In Sad Atlantic City, Hope Is a Losing Bet

I remember when my parents took my little sister and me to Atlantic City in 1970. That was eight years before the city’s first casino, Resorts, opened and singer Steve Lawrence lost the first $10 to the house. Back then the hotel of choice was the oceanfront Chalfont-Hadden Hall, and we stayed in and ordered room service. The waiter complained to my dad that his tip wasn’t big enough, and outside a cold February rain made the next day a drizzly bummer.

I read in today’s NY Times about the ‘death spiral’ that one casino executive calls the city in 2009. The only tiny bright spot is that the Borgata, which opened in 2003 was only 5% down this year. The other casinos saw declines in revenue of between 13 and 24%. In Vegas, it’s bad too, but Atlantic City presents an even more depressing picture of empty weekday hotel rooms and endless rows of empty slot machines.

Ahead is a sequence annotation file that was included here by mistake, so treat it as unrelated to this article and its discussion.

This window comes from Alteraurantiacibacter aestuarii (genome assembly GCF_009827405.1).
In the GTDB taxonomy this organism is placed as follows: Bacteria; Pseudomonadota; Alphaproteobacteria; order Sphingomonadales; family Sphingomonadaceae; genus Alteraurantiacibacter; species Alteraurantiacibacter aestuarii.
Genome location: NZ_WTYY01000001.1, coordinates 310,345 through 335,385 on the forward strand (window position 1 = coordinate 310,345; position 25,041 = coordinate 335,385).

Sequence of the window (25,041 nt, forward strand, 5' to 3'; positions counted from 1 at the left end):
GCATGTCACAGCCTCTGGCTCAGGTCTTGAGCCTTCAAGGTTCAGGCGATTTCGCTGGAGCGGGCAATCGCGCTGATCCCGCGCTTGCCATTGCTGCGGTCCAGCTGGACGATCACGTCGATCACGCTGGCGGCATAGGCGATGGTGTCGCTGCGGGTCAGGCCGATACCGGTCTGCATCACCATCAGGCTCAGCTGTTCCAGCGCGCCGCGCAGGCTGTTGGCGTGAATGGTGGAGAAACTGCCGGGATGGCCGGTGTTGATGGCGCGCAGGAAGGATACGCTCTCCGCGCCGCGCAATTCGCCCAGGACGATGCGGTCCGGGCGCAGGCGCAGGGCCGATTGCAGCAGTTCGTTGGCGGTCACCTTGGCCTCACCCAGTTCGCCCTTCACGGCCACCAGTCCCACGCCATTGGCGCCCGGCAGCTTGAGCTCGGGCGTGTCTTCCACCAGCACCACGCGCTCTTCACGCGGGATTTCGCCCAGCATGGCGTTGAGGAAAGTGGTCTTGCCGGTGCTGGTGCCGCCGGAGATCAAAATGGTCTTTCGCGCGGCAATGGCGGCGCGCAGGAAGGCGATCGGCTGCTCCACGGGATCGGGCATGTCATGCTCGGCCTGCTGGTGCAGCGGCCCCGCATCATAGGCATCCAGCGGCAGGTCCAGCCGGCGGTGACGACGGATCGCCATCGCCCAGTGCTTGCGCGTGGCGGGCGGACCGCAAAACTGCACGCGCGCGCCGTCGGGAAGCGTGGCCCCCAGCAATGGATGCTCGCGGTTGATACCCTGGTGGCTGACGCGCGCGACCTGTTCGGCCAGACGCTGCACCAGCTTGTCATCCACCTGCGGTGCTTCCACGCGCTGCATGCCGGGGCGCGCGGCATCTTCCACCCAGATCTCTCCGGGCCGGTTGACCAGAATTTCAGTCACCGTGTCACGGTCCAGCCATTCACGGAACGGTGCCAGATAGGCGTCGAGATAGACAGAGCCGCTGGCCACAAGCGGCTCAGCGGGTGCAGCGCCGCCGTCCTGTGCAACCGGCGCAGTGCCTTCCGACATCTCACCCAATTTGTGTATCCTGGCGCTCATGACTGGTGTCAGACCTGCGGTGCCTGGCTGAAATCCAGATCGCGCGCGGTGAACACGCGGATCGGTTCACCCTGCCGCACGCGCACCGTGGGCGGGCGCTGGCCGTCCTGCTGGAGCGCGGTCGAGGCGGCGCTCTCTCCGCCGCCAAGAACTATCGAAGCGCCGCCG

The state relies heavily on the gambling tax, but another sad fact is that this money, while dwindling, goes to fund many other projects in wealthier parts of the state. The city itself is a dangerous place, once when I was there I was advised, strongly, not to ever leave the boardwalk. A community theater in Morristown got gambling tax funds that many in AC believe should have been spent to tear down empty tenements.

Everyone in the story is hoping for a happy ending, but with the expansion of gambling now to metro New York, and even possibly to Palmer Massachusetts, it seems to me that this pie is getting sliced too thin. The Revel Casino, the one project still under construction in AC is short a mere billion dollars….if they can get this, they might be able to actually open it up.